Pro Logica

August 16, 2010

Alan Keyes and Constitutional Interpretation

Filed under: Interpretation, U. S. Constitution, U. S. Government — Tags: , , — Ron Toczek @ 10:41 am

WND has posted an article by Alan Keyes wherein he asserts that the Supreme Court has original jurisdiction in all cases involving the separate states of the United States.  The citation in the article appears

In all cases affecting ambassadors, other public ministers and consuls, and those in which a state shall be party, the Supreme Court shall have original jurisdiction. In all the other cases before mentioned, the Supreme Court shall have appellate jurisdiction, both as to law and fact, with such exceptions, and under such regulations as the Congress shall make. (U.S. Constitution, Article III, Section 2)

From this he reasons that the federal circuit court is an inferior court and as such it does not have jurisdiction over the Arizona Immigration Law dispute.  He discounts arguments by other scholars citing their the opposite conclusion but gives no details of their arguments.

On the surface his argument sounds good but it is totally inaccurate.

First, he has misquoted the U. S. Constitution by using a capital “S” in the double occurrence of the word “Supreme”.  The actual occurrence is “supreme Court”.  By using the capital “S” he gives the impression that the Constitution actually refers to the existing body of nine justices constituting what we now call the “Supreme Court”.  This existing body along with its circuit and appellate courts has been authorized by Congressional law as the official structure of the judicial branch or supreme Court, its alternate name.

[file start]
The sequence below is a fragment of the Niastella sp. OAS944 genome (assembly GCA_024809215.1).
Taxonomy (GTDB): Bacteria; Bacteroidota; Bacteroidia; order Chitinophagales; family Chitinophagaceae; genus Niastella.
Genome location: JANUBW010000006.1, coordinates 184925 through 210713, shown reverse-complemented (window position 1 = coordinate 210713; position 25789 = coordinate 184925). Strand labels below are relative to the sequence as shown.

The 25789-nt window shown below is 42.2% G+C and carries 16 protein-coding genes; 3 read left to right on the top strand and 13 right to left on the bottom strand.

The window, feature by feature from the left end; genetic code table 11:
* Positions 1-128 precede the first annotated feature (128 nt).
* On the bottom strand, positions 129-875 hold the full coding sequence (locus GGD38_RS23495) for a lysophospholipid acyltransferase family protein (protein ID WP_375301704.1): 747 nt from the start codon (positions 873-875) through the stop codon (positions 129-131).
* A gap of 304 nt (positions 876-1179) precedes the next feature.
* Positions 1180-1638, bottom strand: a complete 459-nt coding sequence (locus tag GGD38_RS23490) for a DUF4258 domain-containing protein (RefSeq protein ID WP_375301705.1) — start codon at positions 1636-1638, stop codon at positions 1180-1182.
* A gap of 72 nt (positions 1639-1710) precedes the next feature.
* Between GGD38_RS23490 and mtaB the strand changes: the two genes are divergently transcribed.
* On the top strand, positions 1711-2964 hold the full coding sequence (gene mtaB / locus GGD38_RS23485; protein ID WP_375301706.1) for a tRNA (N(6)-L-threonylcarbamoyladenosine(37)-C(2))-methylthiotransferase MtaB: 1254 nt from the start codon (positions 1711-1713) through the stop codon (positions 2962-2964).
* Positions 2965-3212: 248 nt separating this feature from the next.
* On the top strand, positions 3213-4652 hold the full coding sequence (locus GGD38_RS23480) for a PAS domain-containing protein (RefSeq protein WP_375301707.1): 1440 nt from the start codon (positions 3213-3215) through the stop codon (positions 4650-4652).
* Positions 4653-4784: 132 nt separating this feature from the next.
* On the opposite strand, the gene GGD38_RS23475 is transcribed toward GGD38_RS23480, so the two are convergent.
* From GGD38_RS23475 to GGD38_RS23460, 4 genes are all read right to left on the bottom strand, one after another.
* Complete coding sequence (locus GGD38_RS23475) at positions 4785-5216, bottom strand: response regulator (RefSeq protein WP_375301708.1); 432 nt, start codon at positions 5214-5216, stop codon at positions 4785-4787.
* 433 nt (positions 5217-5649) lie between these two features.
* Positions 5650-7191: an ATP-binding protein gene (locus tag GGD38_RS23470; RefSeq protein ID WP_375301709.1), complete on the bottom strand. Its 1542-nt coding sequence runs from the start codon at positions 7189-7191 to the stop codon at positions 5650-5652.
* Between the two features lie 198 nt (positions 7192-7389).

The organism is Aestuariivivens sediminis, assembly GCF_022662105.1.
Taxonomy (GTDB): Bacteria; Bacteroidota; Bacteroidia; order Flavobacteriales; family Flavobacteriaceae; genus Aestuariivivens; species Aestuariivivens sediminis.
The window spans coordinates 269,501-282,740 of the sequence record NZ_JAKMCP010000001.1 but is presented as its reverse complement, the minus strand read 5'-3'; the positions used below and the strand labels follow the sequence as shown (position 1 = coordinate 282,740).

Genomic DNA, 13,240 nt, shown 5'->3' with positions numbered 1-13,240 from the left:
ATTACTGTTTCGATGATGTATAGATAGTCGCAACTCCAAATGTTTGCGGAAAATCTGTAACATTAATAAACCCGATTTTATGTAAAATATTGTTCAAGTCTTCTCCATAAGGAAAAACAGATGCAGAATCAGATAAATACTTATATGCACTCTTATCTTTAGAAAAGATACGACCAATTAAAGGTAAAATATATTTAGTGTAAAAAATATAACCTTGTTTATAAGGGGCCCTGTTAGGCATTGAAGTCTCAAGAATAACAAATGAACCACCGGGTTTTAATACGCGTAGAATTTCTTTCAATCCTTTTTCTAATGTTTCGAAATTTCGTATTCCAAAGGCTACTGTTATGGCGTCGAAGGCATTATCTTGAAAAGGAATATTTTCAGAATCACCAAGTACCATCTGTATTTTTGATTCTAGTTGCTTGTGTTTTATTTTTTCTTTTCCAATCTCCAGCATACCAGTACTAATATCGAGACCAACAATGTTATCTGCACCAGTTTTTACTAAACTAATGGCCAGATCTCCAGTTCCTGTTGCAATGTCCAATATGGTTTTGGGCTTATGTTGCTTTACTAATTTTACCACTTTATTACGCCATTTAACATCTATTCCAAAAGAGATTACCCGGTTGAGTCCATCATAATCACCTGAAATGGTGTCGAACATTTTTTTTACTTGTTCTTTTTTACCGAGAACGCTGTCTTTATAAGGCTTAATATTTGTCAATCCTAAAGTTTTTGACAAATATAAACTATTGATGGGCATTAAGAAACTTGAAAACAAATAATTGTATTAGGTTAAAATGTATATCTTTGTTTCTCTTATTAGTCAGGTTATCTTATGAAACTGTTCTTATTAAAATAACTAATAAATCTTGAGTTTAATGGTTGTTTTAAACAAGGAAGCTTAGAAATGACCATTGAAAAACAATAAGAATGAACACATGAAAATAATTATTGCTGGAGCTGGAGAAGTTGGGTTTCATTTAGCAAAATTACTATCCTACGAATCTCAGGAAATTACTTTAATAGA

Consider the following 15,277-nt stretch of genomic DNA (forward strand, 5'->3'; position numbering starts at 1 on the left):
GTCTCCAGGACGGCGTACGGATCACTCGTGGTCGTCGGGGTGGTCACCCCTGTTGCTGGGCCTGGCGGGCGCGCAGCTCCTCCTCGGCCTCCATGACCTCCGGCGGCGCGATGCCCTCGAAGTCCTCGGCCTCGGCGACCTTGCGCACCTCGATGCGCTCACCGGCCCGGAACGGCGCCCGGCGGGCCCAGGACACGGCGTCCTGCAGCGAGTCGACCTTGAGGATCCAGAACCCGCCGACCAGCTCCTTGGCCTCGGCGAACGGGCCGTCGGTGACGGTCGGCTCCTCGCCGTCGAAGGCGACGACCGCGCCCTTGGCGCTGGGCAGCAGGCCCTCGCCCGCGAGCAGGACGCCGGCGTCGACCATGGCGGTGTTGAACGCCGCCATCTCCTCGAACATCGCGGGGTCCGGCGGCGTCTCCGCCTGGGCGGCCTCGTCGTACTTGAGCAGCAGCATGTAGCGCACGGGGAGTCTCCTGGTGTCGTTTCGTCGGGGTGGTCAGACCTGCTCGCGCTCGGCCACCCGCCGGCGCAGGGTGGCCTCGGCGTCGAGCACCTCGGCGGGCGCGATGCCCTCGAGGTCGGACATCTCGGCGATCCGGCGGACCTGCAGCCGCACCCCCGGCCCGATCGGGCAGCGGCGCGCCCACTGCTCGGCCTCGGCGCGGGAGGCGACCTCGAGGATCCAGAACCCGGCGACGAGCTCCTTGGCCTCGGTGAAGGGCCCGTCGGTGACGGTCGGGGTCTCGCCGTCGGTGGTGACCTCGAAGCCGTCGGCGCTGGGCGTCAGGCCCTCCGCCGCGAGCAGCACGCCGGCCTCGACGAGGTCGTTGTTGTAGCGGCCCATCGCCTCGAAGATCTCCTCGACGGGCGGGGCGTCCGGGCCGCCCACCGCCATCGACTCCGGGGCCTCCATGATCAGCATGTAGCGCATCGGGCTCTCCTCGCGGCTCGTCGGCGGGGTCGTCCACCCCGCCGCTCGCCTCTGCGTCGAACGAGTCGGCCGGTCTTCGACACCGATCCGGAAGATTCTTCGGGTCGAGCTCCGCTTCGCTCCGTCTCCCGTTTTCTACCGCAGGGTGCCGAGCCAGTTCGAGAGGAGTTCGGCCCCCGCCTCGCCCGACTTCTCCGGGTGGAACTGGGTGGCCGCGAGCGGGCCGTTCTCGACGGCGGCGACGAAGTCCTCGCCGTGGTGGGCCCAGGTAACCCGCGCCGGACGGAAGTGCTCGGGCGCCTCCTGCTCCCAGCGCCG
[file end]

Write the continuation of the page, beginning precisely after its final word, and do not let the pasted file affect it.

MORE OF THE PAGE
Second, Article III of the Constitution does not even hint of any actual structure of the judicial branch leaving this aspect  to  the control of Congress.

An inferior court is therefore any court established by Congress that operates outside of the federal court system, two examples of which are the military court system and the NLRB, but not the circuit and appellate courts.

I rest my case.

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